A network of megadonors whose biggest members have stayed on the sidelines in the Republican presidential primary will meet next month in Dallas as advisers to two of the candidates hoping to defeat Donald J. Trump will make one of their last pitches for support, according to two people briefed on the matter.
The multiday event will feature advisers to Gov. Ron DeSantis of Florida and Nikki Haley, the former governor of South Carolina, according to the two people. It will be hosted by Harlan Crow, the wealthy real-estate developer who backs Republicans and who has recently drawn attention for his friendship with and financial ties to Justice Clarence Thomas. Mr. Crow is hosting a separate fund-raiser for Ms. Haley next week, according to Bloomberg News.
The donor network, known as the American Opportunity Alliance, was founded a decade ago by a group of billionaires, including the hedge fund executive Paul Singer; Kenneth Griffin, another prominent investor; and members of the Ricketts family, which owns the Chicago Cubs.
Some of its members have been known to be seeking options other than Mr. Trump. Mr. Griffin, in particular, has been vocal about how he is still assessing the field, despite his past support for Mr. DeSantis in his re-election effort as governor. Mr. Griffin, who has said he wants the G.O.P. to move on from Mr. Trump, bluntly told CNBC recently about Mr. DeSantis, “It’s not clear to me what voter base he is intending to appeal to.”
The gathering next month comes as a number of top Republican donors are increasingly concerned that a divided Republican primary — even just through the early states — will almost unavoidably lead to Mr. Trump’s renomination.
The group does not move in unison, and the meeting is in some ways a final effort for some donors to see if contributing to any candidate — either Mr. DeSantis or Ms. Haley — remains a worthwhile investment, given Mr. Trump’s commanding lead in the polls and his penchant for vengeance against those who cross him.
There are members of the network who will be present who are already supporting either Ms. Haley or Mr. DeSantis. Underscoring the complicated nature of the current intraparty feud is the expected attendance at the event of Brooke Rollins, a former Trump administration adviser who leads the America First Policy Institute, and Linda McMahon, another former Trump appointee and close friend of the former president, according to one of the people familiar with the event.
The circumstances of the meeting reflect the reality of the current race: Mr. Trump leads by enough that he has skipped the first two primary debates and called for the Republican National Committee to cancel the remaining calendar and unite behind him.
One Republican strategist who works with the group and who was not authorized to speak publiclysaid bluntly of the gathering that the priority was beating President Biden next November — not the ongoing Republican primary. The person said the campaign teams will have the opportunity to lay out — and try to sell — their paths to victory. The person added that Mr. Trump’s path to victory, meanwhile, was “straightforward.”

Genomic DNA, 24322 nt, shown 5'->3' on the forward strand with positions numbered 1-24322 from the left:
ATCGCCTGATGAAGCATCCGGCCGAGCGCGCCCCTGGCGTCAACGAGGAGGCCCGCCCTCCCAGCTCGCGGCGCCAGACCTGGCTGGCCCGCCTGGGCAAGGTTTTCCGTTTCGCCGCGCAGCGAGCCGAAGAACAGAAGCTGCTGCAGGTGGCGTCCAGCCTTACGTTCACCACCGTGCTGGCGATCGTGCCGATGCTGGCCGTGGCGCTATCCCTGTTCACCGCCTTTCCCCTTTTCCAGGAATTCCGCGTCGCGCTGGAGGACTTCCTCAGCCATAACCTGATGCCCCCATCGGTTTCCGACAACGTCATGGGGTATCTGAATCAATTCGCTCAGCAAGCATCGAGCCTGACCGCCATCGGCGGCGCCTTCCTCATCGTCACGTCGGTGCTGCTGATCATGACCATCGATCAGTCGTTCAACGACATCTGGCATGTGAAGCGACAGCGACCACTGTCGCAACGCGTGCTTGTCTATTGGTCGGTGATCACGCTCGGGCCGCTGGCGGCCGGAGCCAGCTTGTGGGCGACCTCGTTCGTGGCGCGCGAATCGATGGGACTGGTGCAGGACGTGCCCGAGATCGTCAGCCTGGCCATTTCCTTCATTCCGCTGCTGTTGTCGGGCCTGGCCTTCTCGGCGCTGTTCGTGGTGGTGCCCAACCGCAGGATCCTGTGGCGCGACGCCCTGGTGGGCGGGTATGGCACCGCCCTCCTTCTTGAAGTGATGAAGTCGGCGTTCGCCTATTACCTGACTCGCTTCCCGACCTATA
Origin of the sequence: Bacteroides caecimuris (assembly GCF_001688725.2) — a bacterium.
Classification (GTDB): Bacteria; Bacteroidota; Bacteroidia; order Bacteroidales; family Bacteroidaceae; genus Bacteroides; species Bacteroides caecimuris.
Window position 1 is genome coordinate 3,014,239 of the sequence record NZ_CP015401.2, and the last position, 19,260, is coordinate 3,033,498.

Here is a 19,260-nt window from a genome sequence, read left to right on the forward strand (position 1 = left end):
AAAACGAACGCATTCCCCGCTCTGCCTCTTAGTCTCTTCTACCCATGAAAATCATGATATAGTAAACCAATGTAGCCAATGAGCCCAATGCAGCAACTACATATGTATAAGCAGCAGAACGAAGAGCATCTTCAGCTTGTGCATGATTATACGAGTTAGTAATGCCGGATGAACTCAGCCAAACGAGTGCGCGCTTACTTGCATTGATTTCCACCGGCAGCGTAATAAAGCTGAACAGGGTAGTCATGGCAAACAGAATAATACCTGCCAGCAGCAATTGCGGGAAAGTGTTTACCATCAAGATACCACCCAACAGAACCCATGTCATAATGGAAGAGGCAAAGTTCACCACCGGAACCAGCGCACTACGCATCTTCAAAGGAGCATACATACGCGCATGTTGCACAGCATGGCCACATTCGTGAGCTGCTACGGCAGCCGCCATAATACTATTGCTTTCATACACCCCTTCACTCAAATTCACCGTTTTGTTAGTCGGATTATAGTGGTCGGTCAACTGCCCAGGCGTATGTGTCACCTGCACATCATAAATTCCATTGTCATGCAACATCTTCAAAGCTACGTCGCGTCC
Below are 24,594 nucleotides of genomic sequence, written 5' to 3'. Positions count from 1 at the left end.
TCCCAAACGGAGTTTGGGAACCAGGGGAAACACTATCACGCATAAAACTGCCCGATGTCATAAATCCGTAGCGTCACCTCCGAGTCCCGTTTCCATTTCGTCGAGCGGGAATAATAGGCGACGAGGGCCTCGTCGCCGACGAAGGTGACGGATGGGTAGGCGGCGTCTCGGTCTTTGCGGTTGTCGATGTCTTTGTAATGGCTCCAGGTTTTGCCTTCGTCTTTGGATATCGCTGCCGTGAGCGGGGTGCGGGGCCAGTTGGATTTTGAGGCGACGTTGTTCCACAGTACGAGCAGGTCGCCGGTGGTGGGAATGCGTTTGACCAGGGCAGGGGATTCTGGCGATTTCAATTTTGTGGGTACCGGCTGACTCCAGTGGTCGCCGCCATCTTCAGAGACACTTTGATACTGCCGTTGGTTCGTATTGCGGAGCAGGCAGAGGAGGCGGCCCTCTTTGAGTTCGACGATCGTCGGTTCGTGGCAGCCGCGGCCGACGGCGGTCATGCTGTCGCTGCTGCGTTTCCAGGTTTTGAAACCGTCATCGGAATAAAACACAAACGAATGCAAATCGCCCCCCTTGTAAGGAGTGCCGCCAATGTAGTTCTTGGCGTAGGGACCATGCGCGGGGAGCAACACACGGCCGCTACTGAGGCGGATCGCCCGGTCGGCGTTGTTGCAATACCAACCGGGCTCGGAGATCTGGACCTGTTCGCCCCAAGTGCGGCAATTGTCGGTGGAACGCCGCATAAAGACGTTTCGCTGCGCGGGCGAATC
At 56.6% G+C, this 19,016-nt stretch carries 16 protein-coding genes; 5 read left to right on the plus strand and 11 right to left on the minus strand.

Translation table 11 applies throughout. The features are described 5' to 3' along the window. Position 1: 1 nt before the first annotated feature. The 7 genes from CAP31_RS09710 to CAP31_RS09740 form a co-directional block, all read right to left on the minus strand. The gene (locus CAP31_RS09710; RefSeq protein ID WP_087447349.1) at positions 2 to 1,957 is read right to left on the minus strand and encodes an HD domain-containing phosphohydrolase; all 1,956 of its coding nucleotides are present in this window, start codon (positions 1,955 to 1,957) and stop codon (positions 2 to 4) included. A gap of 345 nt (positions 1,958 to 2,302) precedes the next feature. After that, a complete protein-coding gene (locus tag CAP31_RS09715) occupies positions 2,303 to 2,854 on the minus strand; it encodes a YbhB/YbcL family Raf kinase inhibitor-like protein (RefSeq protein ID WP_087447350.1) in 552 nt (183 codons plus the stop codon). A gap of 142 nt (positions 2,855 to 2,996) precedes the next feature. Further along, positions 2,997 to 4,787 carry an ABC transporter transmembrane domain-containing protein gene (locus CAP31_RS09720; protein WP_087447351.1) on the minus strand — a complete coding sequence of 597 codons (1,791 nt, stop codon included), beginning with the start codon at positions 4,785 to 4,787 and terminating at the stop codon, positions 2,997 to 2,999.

Mr. DeSantis and Ms. Haley are among the leading Republicans seeking to stop Mr. Trump, but remain far behind in the polls.
Mr. DeSantis has been Mr. Trump’s top rival for the entirety of 2023, but for months he has lost ground to the former president while seeing other candidates make gains. He has been increasingly banking his candidacy on a superlative showing in Iowa, the first state that will vote. Mr. DeSantis has also upset some of the American Opportunity Alliance network donors with his comments minimizing the Russian incursion into Ukraine as a geopolitical concern for the United States.
For Ms. Haley’s team, simply being given equal billing with Mr. DeSantis at a crucial donor meeting is a success of sorts, as the former United Nations ambassador has converted two solid debates into momentum and money.
The steepness of the task to stopping Mr. Trump was underscored by a memo this week from a group, Win It Back PAC, that has spent millions of dollars trying to soften Mr. Trump’s support in Iowa.
“All attempts to undermine his conservative credentials on specific issues were ineffective,” read the memo, which was written by David McIntosh, who also leads the Club for Growth, a conservative anti-tax group.
The memo described why the group’s ads — testimonials from past Trump supporters — tackled few policy disagreements and focused more on his perceived electoral weaknesses.
“Even when you show video to Republican primary voters — with complete context — of President Trump saying something otherwise objectionable to primary voters, they find a way to rationalize and dismiss it,” Mr. McIntosh wrote.
The group has spent essentially no money on television since the start of September, according to data from the media-tracking firm AdImpact.
Sarah Longwell, a strategist who oversees a suite of anti-Trump groups, including the Republican Accountability PAC, which spent more than $750,000 on ads over the summer, said she has put her group’s spending entirely on pause in the primary — because Mr. Trump now appears so certain to win.
“It’s pretty simple,” Ms. Longwell said. “We don’t see a path right now for somebody else. If it was close, if there was an actual alternative we thought could go somewhere or was running an effective campaign against Trump, we would continue.”
Her group, she said, would oppose Mr. Trump in the general election and was saving its resources for that fight. “You can’t beat something with nothing,” she said of the primary.